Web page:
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From Jochen Theodorou <blackd...@gmx.org>
Subject Re: About the native-lambda branch
Date Sat, 13 Jan 2018 12:39:23 GMT
On 13.01.2018 04:07, Nathan Harvey wrote:
> Sure thing. Here's a Java example:
> 
> 	void sample(Function<String, Integer> fn) {
> 		System.out.println("fn");
> 	}
> 
> 	void sample(Supplier<Integer> sp) {
> 	    System.out.println("sp");
> 	}
> 
> These methods can exist side by side, and are called correctly even in cases
> of Lambda, eg:
> 
> sample(s -> 123); // fn
> sample(() -> 123); // sp
> 
> On the other hand, take this Groovy code:
> 
> 
> ​def sample(Function<String, Integer> fn) {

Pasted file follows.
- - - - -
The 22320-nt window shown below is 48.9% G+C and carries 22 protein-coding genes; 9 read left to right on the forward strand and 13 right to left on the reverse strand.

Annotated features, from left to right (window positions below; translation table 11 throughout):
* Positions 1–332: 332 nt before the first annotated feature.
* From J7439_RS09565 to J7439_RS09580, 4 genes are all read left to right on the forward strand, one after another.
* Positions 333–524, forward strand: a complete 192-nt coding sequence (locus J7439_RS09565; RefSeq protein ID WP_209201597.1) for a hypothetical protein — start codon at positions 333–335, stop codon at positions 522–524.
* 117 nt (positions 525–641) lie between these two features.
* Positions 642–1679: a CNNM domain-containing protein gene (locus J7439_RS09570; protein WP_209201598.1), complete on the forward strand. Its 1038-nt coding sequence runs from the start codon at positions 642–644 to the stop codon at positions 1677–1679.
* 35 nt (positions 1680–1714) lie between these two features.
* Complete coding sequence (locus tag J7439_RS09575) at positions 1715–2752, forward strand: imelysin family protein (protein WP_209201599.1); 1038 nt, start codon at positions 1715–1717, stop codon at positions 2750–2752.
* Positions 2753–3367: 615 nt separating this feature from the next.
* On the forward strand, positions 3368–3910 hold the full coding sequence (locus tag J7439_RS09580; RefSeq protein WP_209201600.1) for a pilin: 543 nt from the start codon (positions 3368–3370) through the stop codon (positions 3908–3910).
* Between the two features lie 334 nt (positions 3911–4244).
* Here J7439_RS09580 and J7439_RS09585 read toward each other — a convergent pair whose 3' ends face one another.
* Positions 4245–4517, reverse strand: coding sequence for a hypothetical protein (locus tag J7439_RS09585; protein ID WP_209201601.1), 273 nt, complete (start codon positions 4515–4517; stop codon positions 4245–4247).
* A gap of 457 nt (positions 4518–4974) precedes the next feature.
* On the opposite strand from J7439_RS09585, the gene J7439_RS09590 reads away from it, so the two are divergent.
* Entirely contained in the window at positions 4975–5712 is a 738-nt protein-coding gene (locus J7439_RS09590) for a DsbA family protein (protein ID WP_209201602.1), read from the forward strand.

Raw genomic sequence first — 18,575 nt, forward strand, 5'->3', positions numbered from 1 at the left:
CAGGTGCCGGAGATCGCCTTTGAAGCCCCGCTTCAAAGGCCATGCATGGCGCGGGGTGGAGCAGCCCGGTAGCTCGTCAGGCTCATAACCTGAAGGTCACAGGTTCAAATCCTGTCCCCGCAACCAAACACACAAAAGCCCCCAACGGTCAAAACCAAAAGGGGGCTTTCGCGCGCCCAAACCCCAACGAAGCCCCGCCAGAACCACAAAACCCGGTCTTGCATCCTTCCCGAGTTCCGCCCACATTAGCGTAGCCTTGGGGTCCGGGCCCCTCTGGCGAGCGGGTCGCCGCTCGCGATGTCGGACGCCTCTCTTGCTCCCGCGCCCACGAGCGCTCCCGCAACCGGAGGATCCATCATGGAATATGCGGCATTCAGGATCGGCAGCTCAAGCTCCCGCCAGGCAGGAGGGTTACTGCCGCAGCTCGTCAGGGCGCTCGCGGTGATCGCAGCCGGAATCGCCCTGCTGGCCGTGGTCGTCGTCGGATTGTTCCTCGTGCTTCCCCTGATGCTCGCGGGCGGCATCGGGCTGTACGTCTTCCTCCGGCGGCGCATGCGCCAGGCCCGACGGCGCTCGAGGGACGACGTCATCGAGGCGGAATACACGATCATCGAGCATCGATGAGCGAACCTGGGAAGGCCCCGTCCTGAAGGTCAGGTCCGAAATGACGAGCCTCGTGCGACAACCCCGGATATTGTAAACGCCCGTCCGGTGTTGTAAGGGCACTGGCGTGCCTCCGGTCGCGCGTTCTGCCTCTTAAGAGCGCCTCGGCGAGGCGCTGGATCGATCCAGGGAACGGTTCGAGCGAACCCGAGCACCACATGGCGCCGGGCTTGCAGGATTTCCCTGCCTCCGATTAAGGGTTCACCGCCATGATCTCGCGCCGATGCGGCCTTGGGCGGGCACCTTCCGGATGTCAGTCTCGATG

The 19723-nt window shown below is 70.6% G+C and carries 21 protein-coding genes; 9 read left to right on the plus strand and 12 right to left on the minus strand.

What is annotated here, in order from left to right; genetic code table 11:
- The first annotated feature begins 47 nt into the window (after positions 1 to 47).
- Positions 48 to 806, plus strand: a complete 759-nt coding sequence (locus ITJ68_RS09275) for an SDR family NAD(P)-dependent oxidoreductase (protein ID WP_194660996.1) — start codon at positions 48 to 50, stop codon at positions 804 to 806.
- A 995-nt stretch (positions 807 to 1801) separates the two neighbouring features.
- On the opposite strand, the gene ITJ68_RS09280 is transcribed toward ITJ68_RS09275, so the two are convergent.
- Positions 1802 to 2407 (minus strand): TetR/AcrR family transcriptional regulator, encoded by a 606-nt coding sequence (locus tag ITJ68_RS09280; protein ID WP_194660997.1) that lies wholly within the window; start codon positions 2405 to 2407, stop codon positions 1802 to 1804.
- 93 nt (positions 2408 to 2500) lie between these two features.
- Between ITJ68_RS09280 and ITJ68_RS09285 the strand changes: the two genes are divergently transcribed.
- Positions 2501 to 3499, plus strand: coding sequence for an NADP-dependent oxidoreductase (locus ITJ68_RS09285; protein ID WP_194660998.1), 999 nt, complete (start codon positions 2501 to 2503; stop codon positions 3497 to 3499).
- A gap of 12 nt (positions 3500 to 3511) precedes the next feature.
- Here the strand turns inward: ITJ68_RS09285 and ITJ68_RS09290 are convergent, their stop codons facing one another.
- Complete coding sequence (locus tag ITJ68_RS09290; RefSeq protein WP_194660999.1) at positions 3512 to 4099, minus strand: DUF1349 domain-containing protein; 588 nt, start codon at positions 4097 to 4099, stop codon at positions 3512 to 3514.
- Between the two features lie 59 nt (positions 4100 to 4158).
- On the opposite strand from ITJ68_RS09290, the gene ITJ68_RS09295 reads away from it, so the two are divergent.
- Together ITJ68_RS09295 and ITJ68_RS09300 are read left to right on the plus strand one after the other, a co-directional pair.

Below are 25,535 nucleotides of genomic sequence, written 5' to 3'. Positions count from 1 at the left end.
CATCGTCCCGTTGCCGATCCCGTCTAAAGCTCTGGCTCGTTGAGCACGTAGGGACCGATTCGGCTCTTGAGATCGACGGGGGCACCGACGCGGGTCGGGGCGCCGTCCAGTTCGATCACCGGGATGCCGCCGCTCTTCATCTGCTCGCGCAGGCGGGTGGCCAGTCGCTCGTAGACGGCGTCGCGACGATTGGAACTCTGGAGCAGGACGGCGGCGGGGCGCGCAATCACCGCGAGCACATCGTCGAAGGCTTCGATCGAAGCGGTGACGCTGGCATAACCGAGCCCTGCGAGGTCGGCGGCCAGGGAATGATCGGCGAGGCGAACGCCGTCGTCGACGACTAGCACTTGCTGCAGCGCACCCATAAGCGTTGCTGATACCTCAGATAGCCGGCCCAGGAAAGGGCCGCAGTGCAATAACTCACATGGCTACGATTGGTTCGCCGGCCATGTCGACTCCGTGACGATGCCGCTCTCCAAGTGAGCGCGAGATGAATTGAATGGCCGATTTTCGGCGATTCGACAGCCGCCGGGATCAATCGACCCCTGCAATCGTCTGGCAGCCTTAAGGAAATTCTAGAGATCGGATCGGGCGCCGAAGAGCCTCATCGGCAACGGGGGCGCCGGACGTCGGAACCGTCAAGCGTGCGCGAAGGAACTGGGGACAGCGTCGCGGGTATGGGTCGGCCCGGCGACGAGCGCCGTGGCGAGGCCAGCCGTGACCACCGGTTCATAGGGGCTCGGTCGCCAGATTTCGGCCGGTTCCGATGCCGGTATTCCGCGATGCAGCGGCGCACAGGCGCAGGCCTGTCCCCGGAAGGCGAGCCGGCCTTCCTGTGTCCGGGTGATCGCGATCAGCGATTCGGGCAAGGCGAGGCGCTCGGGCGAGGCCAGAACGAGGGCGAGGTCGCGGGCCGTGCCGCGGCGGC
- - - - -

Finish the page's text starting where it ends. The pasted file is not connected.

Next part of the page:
>      println "fn"
> }
> 
> def sample(Supplier<Integer> sp) {
>      println "sp"
> }

in theory we can resolve this, because we do know how many parameters 
the Closure has and in sample({ s -> 1 }) we know we have one, thus it 
should be the Function. What we cannot do with Closure is the following:

interface I1 {
   String m(String s)
}
interace I2 {
   Integer m(Integer i)
}
def c(I1 i1){}
def c(I2 i2){}
c(i -> i+1)
c(i -> i.toString())

What should not work even in Java is the following:

interface I1 {
   String m(String s)
}
interace I2 {
   String m(Integer i)
}
def c(I1 i1){}
def c(I2 i2){}
c(i -> (i+1).toString())
c(i -> i.toString())

that is because here the return type will give no additional 
information, so only the parameter type can work and i.toString() works 
for both, i+1 should in theory also work for both.

bye blackdrag

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